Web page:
I have been watching the struggle of a good friend who recently went on disability. For purposes of protection from a vengeful bureaucracy, we shall hereafter refer to him by his nickname, Kitten. Now Kitten has always been a hardworking homosexual, from solid New England stock, and grew up in the same kind of town that Anne Wells came from in Valley of the Dolls, where a fierce work ethic was pounded into everyone from birth.
After arriving in New York City in the late 1970s to pursue a music career, Kitten found himself working as a retail queen, which he was very good at. But after his lover died and he was diagnosed, Kitten couldn’t take all of that standing around. He tried a desk job in the garment center but the pressure cost him 200 T-cells. “I found that all I was doing was going to work and sleeping,” he told me. “It didn’t seem like much of a life.”
Last fall, Kitten made the difficult decision to go on disability. While he remained his usual cavalier and optimistic self, we had lots of unspoken fears. I was afraid because I’ve seen many people go on disability and give up on life. I also feared what would happen to my beloved Kitten in the cogs of DAS, SSD and all of those other acronyms we love to hate.
The puritan work ethic part of me believes that we should all work until we drop and frankly, part of me wanted to say, “Bitch, I’m sicker than you and I drag my tired ass into work!” But I didn’t. My judgment rested on the fact that Kitten has never had a major opportunistic infection. His T-cell count is low and he gets things like fatigue and diarrhea, but to someone who has worked through ravaging KS and chemotherapy, he sounded, well, a little whiny.
I had to remind myself that we all have different levels of strength and tolerance to pain. Mine, thank God, is high. I am also in the luxurious position of doing something that I truly love. Let’s face it, most people aren’t doing something that fulfills them.
So I abandoned my judgment and listened to Kitten’s horror stories about New York City’s Division of AIDS Services (DAS). Kitten waited for hours in a not-very-clean room filled with people who were apparently high and mothers with screaming children. When he finally got a caseworker, she was extremely apologetic, promising him that he would not have to come back for repeat visits. “I’m so sorry that you had to be subjected to these people,” she said.
“I almost felt as if she was apologizing to me because I was middle class,” he said. “I told her that I didn’t mind sitting in a room full of drug users but I did mind sitting there for hours. She offered me subway tokens and told me that I would get my first welfare check in a couple of weeks,” which would pay for his rent. Every two weeks he would receive $160 plus $115 in food stamps a month. In the meantime, he applied for SSD, the federal government’s official disability program, which we’re all supposed to be able to get if we need it.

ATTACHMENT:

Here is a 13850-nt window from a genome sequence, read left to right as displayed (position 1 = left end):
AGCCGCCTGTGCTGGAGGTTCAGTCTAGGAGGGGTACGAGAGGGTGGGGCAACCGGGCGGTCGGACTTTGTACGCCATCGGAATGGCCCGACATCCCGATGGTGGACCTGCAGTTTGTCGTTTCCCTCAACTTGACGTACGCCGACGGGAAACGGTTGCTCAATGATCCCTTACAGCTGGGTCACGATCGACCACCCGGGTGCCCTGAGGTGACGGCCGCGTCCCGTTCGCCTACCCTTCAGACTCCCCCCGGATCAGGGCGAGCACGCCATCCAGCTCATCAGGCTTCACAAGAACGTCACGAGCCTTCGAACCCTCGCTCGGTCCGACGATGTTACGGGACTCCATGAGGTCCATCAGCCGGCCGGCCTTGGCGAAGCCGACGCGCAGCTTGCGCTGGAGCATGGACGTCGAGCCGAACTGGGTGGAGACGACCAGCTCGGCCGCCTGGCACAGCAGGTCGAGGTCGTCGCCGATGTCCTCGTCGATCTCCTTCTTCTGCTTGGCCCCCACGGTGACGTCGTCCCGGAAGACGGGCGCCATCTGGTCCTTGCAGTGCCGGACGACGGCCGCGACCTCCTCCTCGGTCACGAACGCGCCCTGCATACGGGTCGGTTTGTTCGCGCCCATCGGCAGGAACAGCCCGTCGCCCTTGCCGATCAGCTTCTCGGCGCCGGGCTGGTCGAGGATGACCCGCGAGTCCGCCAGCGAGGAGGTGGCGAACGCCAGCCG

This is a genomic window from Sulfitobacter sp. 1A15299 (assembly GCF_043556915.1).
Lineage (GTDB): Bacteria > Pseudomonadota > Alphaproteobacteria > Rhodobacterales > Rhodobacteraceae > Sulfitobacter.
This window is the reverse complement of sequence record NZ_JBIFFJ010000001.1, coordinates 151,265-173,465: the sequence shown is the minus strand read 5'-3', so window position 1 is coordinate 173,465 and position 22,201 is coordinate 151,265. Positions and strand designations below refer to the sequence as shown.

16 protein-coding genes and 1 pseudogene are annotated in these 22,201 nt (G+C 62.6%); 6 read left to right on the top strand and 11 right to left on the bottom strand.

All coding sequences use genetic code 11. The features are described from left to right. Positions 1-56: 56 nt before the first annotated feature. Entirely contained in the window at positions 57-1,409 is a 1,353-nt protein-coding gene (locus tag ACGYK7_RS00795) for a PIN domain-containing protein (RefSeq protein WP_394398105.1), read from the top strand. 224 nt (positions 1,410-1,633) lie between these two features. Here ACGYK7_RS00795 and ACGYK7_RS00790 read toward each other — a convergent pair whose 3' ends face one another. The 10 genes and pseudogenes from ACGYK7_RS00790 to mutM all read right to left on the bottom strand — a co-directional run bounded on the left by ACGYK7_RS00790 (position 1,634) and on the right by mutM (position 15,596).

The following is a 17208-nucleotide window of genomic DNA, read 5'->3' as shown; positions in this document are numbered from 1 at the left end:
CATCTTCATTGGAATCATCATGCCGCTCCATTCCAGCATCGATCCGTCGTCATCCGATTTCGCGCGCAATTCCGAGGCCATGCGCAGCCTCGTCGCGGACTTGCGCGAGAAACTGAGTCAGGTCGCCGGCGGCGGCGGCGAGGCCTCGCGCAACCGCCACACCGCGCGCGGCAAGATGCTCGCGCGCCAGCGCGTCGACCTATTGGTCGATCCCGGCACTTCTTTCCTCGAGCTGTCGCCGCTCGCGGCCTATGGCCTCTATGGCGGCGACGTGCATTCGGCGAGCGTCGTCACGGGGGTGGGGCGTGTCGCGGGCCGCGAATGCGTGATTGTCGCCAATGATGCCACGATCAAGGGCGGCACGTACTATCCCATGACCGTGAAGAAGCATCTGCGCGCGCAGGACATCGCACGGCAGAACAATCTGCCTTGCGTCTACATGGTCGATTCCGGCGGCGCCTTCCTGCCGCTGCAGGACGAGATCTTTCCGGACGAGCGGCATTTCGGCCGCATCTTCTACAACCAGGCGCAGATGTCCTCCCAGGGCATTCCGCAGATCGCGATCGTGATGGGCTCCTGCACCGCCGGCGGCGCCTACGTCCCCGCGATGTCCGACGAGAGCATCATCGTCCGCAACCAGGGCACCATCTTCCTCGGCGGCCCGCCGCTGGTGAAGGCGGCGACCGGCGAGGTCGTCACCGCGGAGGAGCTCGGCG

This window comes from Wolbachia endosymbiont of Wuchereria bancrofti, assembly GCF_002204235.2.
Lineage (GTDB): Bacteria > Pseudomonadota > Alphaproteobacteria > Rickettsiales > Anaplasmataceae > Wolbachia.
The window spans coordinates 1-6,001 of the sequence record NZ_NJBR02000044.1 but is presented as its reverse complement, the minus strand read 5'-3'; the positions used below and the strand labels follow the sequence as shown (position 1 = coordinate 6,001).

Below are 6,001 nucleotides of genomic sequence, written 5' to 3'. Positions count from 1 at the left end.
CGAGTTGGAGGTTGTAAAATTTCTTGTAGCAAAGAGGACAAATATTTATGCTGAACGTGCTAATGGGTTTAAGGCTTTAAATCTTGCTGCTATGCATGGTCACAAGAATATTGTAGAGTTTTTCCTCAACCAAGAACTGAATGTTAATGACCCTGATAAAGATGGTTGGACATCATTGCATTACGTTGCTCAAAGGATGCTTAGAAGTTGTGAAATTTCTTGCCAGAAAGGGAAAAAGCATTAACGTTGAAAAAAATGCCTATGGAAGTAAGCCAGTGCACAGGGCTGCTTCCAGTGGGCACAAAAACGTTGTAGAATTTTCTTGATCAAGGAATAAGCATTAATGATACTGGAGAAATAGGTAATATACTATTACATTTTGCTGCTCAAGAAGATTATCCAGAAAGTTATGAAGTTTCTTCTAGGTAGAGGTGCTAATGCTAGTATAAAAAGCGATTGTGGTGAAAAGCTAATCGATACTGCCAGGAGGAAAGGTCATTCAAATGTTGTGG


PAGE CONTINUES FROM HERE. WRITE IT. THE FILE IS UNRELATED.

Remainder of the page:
Kitten schlepped to another waiting room, this time on 42nd Street, to be examined by an SSD doctor. Again, he waited for hours, finally freaking out when it was 7:30 in the evening and it appeared that he might have to come back the next day and repeat the whole process. After a perfunctory examination, he was told that an eligibility decision would be made for sure “within a few weeks.”
It took four months for Kitten’s application to be turned down. “My doctor says that they’re turning down almost everyone on the first try,” he said. “It’s not enough to have low T-cells and fatigue. It’s not even enough to have had PCP [Pneumocystis carinii pneumonia] or KS. They’re making it really hard for people to collect.” So Kitten’s doctor has written a much stronger letter and Kitten is now going through the appeals process, which will again take months.
Initially, I was quite worried about my Kitten. How could anyone live on his income in New York City? During the first few weeks he seemed to be sinking into depression, sleeping endlessly and not feeling well. Finally, I sat down and slapped him around. “Look,” I said, practically shaking his shoulders, “if you sit around with no purpose in life, there won’t be any reason to live. Find something -- volunteer for an AIDS service group, burn something down, just find your reason for being on the planet.” Finally Kitten called me up. “I’m starting a new group,” he announced, “Queers for Allah. It’ll be a gay Muslim fundamentalist terror organization. Do you think they’ll accept us?”
Kitten is still waiting to hear on his appeal at SSD and vows to fight on for his benefits. In the meantime, he has returned to his first love, music, and has actually produced a demo album. He is motivated and happy, out in the world.
Kitten’s struggle has forced me to think about my own life. Even when the stress and messiness of it make me wonder why I’m still working, even on days when I’m in pain and would rather be in bed, my work provides purpose. If I did have to go on disability, however, I know I would still pursue my raison d’괲e. It’s not the disease, pussycat, it’s what you do with it.